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Prepare to Die Interview – Part 1

Michael Dellheim, creator of the RPG webcomic Prepare to Die takes the hot seat.

What’s your webcomic Prepare to Die about?

In the simplest terms, “Prepare to Die” is a webcomic about three tabletop roleplayers who somehow get sucked into their own gaming campaign. Inside the game we find a world that was created by Mike, the Game Master, for his two friends Bill and Manda to play in… however the world they enter isn’t exactly the way that it should be, and over time the details of the original campaign continue to change.

Prepare to Die. Get it? 'Cos it's a die...

As the plot progresses, the story is also about the NPCs native to the campaign and how they deal with the changing world around them.

I think of it a little like ‘Alice in Wonderland’ but with more puns and geek references than true madness.

Prepare To Die’s art style appears to be a collage of techniques. How do you create the comic?

When developing the style of the comic, I created what I call a “puppet” in PhotoShop, which is essentially a poseable figure made of different body parts created in layers and grouped in folders which are then colored and shaded using Layer Styles. That way, whenever I move or rotate a body part to pose one of my puppets, PhotoShop will automatically create the bevels and shading for the overall figure for me on the fly. When the pose looks right, I then save out a “sprite” and move a copy out into the main strip scene. The addition of edited photographic backgrounds, special effects for light and shadows, and text bubbles complete a comic.

To what extent is Mike a self-insert character?

Mike is more or less based on me, just as Bill and Manda are based off their counterparts, but over time Mike has developed into his own person. The basic reason he’s in there is not as my own self-insertion as much as having a familiar place to start from.

+10 Trap of Obviousness

What RPGs do you play?

I’ve been a long time D&D player and I’ve dabbled in other systems like V:tm and Warhammer RPG, and I’ve actually developed a few systems of my own over the years with varying degrees of success. I’m also an old school rpg video game player, and a current WoW player on the rpg servers. I am an avid game player of all kinds, from traditional to the newest innovations… basically if it’s a game I’ll play it.

Is there anything else that inspires you?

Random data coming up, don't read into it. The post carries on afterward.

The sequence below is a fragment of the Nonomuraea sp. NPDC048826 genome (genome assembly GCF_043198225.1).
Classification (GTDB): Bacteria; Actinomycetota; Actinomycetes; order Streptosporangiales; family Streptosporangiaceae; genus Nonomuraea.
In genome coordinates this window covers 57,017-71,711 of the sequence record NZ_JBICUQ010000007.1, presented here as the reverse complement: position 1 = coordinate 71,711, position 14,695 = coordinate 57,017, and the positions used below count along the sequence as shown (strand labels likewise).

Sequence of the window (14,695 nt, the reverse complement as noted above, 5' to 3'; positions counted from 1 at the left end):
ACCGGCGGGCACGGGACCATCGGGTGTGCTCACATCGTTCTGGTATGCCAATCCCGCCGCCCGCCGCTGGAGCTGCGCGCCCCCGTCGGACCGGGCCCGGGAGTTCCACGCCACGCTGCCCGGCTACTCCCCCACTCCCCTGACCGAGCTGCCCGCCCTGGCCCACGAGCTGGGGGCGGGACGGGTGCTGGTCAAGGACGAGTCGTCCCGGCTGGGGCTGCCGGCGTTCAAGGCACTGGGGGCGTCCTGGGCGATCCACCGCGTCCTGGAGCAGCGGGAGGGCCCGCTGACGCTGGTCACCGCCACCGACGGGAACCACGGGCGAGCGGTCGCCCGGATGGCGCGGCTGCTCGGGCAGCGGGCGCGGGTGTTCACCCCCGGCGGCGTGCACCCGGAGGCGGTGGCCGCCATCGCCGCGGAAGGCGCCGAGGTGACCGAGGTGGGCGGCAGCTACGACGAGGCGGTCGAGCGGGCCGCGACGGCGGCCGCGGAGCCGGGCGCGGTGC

That’s hard to say. I’m a natural sponge for random information, and I’m a huge of fan of philosophy and science. I work the story plot of my comic pretty much like it IS an rpg; I know what the bad guys are doing and I know where the story is heading, so every new strip I just ask the characters “okay, what do you do now?” and adjust events according to their answers. I think above all though, the comic is inspired by whatever random puns happen to come along… there’s a lot of bad jokes hidden away in that comic.

RPG webcomicDo you have a lot of interaction with your fans and does it influence the comic?

I do try to have regular contact with my readers… I’m almost always responding things on the shoutbox and if any emails happen to come my way I usually get them returned fairly quickly. I believe strongly in listening to your readers, not just what they say but how they react to things, and keeping an open door policy. If something doesn’t seem to be working, I make some adjustments to compensate… and if someone starts guessing too closely to what’s happening in the story, I throw in a new twist.

Like I said before, I create my comic like an actual role-playing game, and a good GM should always be able to adapt on the fly. I also throw in a small reference or two from time to time, using the nicknames of a few of our regular chatters to fill small parts. Beyond that, I used to run some small contests and such once in awhile to play with the audience… which is really something I need to get back into the habit of doing.

What it comes down to though, is that I deeply appreciate my readers, the talkative ones and the silent passers-by. I can’t imagine a day that I could ever wall off and just stop interacting with them like I know some comics out there tend to do.

Click to read Part 2!

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